Saudi Arabia Changes Official Work Week To Sunday-Thursday, Weekends Now At Friday-Saturday

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By Esther Tanquintic-Misa | June 24, 2013 1:32 PM EST

Effective June 29, Saudi Arabia will be observing a Sunday-Thursday work week, with Friday-Saturday now its official weekend days.

The change, contained in a royal decree issued by King Abdullah, the country's ruler, will enable it to better serve its economy in line with existing practices in the regional markets. Moreover, it is meant to stop "lost economic opportunities."

Effective June 29, Saudi Arabia will be observing a Sunday-Thursday work week, with Friday-Saturday now its official weekend days.

According to the official news service Saudi Press Agency, the change applies to all government bodies and monetary agencies, including the central bank, Capital Market Authority and stock exchange.

Until the change, Saudi Arabia has strictly observed a Thursday-Friday weekend, thus the only country in the Persian Gulf trading shares from Saturday to Wednesday.

The change "does improve the working hours for businesses with international markets," Morished al Mutlaq, executive vice president of Saudi Basic Industries Corp., one of the Gulf's largest companies, was quoted by the Wall Street Journal.

Effective June 29, Saudi Arabia will be observing a Sunday-Thursday work week, with Friday-Saturday now its official weekend days.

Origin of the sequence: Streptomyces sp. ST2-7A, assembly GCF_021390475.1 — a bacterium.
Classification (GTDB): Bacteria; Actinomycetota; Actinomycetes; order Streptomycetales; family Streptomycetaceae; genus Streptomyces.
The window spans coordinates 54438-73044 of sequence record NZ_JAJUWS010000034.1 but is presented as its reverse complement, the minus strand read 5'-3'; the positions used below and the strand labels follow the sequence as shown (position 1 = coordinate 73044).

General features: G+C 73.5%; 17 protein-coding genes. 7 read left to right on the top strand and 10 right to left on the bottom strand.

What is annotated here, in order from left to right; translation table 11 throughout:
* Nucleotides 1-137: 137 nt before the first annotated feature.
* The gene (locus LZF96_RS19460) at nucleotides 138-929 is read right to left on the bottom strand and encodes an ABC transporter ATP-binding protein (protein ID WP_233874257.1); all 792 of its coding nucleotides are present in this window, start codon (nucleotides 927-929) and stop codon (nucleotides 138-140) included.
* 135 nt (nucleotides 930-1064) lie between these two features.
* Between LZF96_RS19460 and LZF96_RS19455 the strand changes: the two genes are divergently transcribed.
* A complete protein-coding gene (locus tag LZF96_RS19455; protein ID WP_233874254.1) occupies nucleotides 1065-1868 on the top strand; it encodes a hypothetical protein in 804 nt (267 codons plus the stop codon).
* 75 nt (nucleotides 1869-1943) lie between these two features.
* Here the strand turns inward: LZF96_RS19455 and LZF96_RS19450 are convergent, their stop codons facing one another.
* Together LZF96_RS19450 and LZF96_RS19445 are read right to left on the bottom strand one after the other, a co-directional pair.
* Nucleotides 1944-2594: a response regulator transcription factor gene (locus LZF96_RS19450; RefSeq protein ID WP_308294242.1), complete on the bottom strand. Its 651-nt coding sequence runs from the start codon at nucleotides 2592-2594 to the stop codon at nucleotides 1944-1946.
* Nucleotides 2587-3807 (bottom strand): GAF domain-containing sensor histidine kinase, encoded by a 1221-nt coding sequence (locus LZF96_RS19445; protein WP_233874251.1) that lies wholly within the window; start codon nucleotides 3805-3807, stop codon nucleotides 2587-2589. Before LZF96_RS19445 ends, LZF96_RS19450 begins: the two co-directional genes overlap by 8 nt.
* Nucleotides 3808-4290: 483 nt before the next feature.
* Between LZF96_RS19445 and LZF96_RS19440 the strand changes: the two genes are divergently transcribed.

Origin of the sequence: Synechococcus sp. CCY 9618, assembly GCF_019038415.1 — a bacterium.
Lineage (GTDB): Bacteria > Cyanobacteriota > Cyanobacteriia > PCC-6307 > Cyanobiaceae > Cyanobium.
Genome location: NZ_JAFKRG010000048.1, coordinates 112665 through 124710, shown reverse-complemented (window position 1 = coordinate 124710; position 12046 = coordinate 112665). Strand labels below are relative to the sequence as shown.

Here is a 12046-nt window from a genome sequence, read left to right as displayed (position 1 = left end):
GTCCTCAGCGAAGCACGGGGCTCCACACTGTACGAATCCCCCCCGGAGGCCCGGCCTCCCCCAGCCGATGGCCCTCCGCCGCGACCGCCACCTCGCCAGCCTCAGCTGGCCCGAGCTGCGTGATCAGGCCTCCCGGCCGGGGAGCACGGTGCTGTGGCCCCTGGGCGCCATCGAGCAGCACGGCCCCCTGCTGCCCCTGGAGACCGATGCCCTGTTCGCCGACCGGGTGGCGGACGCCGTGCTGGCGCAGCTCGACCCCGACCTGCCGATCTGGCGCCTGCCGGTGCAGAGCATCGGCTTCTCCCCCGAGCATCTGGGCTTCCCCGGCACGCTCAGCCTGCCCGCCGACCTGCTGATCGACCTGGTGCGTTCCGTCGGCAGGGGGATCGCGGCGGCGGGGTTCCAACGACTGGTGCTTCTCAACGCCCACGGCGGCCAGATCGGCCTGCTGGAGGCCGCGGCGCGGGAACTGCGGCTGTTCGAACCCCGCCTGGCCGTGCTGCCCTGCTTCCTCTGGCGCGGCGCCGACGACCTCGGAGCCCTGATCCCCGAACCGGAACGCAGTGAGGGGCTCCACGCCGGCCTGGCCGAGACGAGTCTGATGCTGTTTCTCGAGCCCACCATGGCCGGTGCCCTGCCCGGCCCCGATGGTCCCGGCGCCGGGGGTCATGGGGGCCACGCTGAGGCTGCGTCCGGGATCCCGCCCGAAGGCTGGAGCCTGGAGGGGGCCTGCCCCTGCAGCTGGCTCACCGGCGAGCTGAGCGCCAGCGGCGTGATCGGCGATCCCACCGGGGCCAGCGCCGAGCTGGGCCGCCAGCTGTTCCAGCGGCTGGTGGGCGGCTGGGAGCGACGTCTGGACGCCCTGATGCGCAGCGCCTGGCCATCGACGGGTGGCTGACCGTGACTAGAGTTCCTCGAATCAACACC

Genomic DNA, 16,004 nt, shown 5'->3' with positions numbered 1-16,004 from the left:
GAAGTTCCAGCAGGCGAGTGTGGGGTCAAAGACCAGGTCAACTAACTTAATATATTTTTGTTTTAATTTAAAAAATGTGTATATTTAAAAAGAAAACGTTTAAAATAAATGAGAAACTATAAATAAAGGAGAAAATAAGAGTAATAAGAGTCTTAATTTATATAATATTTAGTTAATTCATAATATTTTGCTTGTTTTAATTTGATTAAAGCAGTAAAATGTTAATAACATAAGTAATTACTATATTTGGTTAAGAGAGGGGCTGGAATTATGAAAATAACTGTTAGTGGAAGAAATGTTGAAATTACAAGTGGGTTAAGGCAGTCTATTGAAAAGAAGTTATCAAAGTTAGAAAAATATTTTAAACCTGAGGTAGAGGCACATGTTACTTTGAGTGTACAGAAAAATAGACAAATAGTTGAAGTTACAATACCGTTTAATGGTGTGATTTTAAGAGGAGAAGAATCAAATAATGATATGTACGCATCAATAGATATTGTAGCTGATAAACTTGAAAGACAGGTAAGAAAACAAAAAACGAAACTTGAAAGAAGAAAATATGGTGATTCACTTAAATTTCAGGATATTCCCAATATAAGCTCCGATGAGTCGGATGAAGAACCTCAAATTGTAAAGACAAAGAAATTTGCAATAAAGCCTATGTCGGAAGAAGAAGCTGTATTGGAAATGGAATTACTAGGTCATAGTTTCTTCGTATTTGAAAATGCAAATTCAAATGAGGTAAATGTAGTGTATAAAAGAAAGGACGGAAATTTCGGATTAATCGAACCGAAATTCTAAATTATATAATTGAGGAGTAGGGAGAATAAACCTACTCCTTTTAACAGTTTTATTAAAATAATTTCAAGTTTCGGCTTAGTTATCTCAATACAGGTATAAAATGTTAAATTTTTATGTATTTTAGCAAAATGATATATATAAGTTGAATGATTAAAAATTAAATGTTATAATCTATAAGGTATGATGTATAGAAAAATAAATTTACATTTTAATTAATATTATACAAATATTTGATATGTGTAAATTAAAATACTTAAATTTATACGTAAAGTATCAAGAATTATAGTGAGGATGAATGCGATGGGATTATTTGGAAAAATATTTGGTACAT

It "aligns Saudi Arabia's work schedule with everybody else," John Sfakianakis, chief investment strategist at MASIC, a Riyadh-based investment company, told Bloomberg. "It will make the Saudi market more aligned with regional markets."

Schools and universities will follow the changed weekend at the start of the next academic year, 2013-14. 

However, the private sector has yet to enjoy the new change. The Labor Ministry said Fridays are the only holidays for the sector.

According to Hattab Al-Anazi, the Labor ministry's spokesman, companies offering a two-day weekend may switch over to Friday and Saturday. "The move to provide two-day weekend for the private sector is still under study by the Shoura Council. Once it is finalized, the weekend will be on Fridays and Saturdays," he added.

"Instead of having just three working days aligned with the rest of the world, now you will have a full team for most of the working week ... One extra day does play a considerable role in increasing output," Mr Sfakianakis said.

Those in Saudi Arabia's construction sector as well as in factories expressed hope the new revision for working days would also affect theirs.

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